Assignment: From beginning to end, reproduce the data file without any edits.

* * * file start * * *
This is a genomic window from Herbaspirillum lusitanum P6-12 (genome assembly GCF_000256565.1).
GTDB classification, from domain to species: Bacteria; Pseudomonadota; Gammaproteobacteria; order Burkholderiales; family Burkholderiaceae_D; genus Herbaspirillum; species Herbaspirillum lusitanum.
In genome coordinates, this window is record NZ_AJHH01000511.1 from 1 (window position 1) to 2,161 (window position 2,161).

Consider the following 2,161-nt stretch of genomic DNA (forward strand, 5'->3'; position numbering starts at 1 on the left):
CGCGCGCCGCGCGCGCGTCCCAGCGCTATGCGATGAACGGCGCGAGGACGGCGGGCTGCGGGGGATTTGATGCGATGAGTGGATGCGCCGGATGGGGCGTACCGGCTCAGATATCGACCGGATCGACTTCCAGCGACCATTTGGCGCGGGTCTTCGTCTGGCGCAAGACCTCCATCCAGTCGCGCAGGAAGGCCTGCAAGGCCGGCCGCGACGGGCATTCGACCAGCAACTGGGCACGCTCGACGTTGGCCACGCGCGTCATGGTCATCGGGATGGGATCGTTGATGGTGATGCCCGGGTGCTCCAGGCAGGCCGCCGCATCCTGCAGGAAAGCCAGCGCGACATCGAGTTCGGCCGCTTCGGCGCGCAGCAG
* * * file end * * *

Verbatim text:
This is a genomic window from Herbaspirillum lusitanum P6-12 (genome assembly GCF_000256565.1).
GTDB classification, from domain to species: Bacteria; Pseudomonadota; Gammaproteobacteria; order Burkholderiales; family Burkholderiaceae_D; genus Herbaspirillum; species Herbaspirillum lusitanum.
In genome coordinates, this window is record NZ_AJHH01000511.1 from 1 (window position 1) to 2,161 (window position 2,161).

Consider the following 2,161-nt stretch of genomic DNA (forward strand, 5'->3'; position numbering starts at 1 on the left):
CGCGCGCCGCGCGCGCGTCCCAGCGCTATGCGATGAACGGCGCGAGGACGGCGGGCTGCGGGGGATTTGATGCGATGAGTGGATGCGCCGGATGGGGCGTACCGGCTCAGATATCGACCGGATCGACTTCCAGCGACCATTTGGCGCGGGTCTTCGTCTGGCGCAAGACCTCCATCCAGTCGCGCAGGAAGGCCTGCAAGGCCGGCCGCGACGGGCATTCGACCAGCAACTGGGCACGCTCGACGTTGGCCACGCGCGTCATGGTCATCGGGATGGGATCGTTGATGGTGATGCCCGGGTGCTCCAGGCAGGCCGCCGCATCCTGCAGGAAAGCCAGCGCGACATCGAGTTCGGCCGCTTCGGCGCGCAGCAG